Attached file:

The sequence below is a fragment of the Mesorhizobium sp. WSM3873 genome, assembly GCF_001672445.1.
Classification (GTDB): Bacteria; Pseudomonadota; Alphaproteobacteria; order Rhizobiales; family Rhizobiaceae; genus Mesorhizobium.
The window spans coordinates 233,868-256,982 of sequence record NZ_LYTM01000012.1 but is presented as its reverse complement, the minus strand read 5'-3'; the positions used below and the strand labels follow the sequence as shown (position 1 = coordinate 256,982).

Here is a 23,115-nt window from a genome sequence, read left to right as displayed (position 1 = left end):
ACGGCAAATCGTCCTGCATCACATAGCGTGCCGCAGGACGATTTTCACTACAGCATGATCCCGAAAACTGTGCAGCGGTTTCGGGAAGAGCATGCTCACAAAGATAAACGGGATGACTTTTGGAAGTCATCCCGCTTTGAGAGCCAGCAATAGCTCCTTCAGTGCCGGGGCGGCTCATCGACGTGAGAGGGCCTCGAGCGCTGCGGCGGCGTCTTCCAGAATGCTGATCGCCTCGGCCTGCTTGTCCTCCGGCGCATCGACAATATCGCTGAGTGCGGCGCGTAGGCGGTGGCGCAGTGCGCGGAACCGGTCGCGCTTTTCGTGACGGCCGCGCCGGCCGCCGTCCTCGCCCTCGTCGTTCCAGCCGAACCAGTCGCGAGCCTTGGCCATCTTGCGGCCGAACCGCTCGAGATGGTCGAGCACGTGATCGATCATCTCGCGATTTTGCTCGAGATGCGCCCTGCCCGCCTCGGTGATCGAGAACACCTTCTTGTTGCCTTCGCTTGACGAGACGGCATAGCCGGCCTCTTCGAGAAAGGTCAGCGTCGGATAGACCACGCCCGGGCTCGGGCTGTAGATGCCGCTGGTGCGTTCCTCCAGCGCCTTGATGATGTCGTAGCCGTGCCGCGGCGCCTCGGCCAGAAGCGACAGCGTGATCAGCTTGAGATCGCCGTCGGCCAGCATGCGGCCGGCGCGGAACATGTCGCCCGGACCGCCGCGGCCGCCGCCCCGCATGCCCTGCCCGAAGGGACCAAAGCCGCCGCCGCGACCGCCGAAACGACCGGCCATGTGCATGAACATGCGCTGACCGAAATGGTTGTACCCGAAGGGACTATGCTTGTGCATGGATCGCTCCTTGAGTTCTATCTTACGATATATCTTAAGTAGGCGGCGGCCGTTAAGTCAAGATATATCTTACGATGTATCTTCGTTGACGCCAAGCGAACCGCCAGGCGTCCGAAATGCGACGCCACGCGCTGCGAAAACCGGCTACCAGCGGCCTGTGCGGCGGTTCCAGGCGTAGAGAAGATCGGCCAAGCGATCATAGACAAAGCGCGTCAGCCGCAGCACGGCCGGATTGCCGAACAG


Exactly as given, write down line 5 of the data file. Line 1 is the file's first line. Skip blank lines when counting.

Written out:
ACGGCAAATCGTCCTGCATCACATAGCGTGCCGCAGGACGATTTTCACTACAGCATGATCCCGAAAACTGTGCAGCGGTTTCGGGAAGAGCATGCTCACAAAGATAAACGGGATGACTTTTGGAAGTCATCCCGCTTTGAGAGCCAGCAATAGCTCCTTCAGTGCCGGGGCGGCTCATCGACGTGAGAGGGCCTCGAGCGCTGCGGCGGCGTCTTCCAGAATGCTGATCGCCTCGGCCTGCTTGTCCTCCGGCGCATCGACAATATCGCTGAGTGCGGCGCGTAGGCGGTGGCGCAGTGCGCGGAACCGGTCGCGCTTTTCGTGACGGCCGCGCCGGCCGCCGTCCTCGCCCTCGTCGTTCCAGCCGAACCAGTCGCGAGCCTTGGCCATCTTGCGGCCGAACCGCTCGAGATGGTCGAGCACGTGATCGATCATCTCGCGATTTTGCTCGAGATGCGCCCTGCCCGCCTCGGTGATCGAGAACACCTTCTTGTTGCCTTCGCTTGACGAGACGGCATAGCCGGCCTCTTCGAGAAAGGTCAGCGTCGGATAGACCACGCCCGGGCTCGGGCTGTAGATGCCGCTGGTGCGTTCCTCCAGCGCCTTGATGATGTCGTAGCCGTGCCGCGGCGCCTCGGCCAGAAGCGACAGCGTGATCAGCTTGAGATCGCCGTCGGCCAGCATGCGGCCGGCGCGGAACATGTCGCCCGGACCGCCGCGGCCGCCGCCCCGCATGCCCTGCCCGAAGGGACCAAAGCCGCCGCCGCGACCGCCGAAACGACCGGCCATGTGCATGAACATGCGCTGACCGAAATGGTTGTACCCGAAGGGACTATGCTTGTGCATGGATCGCTCCTTGAGTTCTATCTTACGATATATCTTAAGTAGGCGGCGGCCGTTAAGTCAAGATATATCTTACGATGTATCTTCGTTGACGCCAAGCGAACCGCCAGGCGTCCGAAATGCGACGCCACGCGCTGCGAAAACCGGCTACCAGCGGCCTGTGCGGCGGTTCCAGGCGTAGAGAAGATCGGCCAAGCGATCATAGACAAAGCGCGTCAGCCGCAGCACGGCCGGATTGCCGAACAG